4 Secrets of Great Communicators

“Communication is the key to any relationship.” This is the mantra of marriage counselors and relationship coaches – and for good reason. It’s absolutely true. As a dentist mentor, it has become my mantra, as well. All relationships, including those with your patients and with your team, are built on good communication. However, developing communication skills can be difficult. It’s not as if dental schools offer courses on the subject. Below, you’ll find four secrets to help you improve your communication skills and your relationships – not only at work but in your personal life as well.

1.      Communication Is about Listening

The word communication comes from the Latin word communicatio, which means “sharing.” Sharing is not simply about telling others your ideas; it’s a mutual exchange. The first step towards becoming a great communicator is to step back and let others share. How do your team members feel that the practice could improve? What is your patient’s ultimate goal for dental treatment? What does your spouse really think about the maxillofacial diagram you keep prominently displayed in the bathroom? Once you know how others feel and where the problems lie, then you can engage in the other part of communication, which is sharing your own ideas.

2.      Great Communicators Know Who They Are

To share your ideas, you have to know what they are. To do that, you have to have a good notion of who you are as a person. Can you identify your personal and professional goals, both for the short and long-term? When you are upset, can you name the source of the tension, or do you just feel vaguely irritated? Working through these issues will help you communicate your needs and feelings to others. Journaling can be a great help. Begin each morning by writing two to three pages. Don’t plan it ahead. Rather, let the words come out in a stream of consciousness. You will be amazed at the issues, feelings, and goals that arise. Often, these will be things that you had no idea were in your mind.

3.      It’s OK to Ask for Help

Just as communication is a sharing of ideas, learning how to communicate can be a mutual exchange as well. If you still have trouble identifying your goals and sources of tension, consider working with a therapist and/or dental coach. A therapist can help you work through issues in your past. He or she can also assist you in sorting through the feelings that, like many, you keep bottled up inside. Once you have worked through past issues, you will be ready to look to the future. A dental coach will help you set personal and professional goals, and he can guide you as you establish a plan to reach these objectives. He can also help you in the day-to-day act of communication, providing tips for how to deal with specific situations or individuals.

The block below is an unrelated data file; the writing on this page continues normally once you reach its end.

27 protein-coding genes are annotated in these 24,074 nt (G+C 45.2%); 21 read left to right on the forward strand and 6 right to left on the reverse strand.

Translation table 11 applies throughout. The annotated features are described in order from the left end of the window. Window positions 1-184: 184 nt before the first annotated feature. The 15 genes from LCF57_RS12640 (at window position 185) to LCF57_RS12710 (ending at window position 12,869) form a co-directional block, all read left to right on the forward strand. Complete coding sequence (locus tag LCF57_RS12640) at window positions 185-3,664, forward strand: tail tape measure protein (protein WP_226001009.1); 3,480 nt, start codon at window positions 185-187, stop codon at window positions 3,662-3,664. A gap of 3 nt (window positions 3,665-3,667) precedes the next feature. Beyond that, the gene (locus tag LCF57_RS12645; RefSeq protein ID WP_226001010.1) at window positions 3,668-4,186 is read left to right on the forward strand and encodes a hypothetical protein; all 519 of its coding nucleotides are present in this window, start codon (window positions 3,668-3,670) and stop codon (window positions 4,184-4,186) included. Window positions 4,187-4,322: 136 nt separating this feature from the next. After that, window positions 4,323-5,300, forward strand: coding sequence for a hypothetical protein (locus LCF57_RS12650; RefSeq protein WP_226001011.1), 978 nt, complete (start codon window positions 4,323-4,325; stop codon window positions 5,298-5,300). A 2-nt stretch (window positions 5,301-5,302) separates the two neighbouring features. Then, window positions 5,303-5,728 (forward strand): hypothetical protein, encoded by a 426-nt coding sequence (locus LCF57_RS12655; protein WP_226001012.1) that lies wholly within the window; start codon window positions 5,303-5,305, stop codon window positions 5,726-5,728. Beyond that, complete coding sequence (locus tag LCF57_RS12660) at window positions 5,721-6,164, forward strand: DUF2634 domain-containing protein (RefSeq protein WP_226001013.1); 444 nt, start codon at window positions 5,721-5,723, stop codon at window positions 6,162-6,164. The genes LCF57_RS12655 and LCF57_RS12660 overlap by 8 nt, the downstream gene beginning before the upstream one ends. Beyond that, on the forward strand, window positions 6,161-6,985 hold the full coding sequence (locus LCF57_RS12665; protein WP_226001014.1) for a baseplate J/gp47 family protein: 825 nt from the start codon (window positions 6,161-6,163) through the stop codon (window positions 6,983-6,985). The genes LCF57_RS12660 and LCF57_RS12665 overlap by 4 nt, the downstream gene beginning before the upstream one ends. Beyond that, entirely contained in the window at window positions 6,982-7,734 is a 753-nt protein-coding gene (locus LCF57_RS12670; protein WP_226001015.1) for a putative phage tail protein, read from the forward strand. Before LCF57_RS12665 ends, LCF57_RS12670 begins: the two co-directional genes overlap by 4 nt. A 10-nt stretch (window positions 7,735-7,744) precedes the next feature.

4.      Good Communicators Share Their New Skills with Others

Once you have learned how to communicate, it’s time to bring the process full circle. When you communicate your new skills to your team and others, your life will become more efficient and stress-free. Consider enrolling your staff in communication courses. Make your newfound skills the standard by which you run meetings, Growth Conferences, and the like. Tell your staff about things you’ve learned from your dental coach and personal experience. Share the secrets of great communicators. It turns out they should not be kept secret after all.

By | 2017-01-20T01:01:22+00:00 September 10th, 2014|communication, dental coaching, dental practice management|Comments Off on 4 Secrets of Great Communicators

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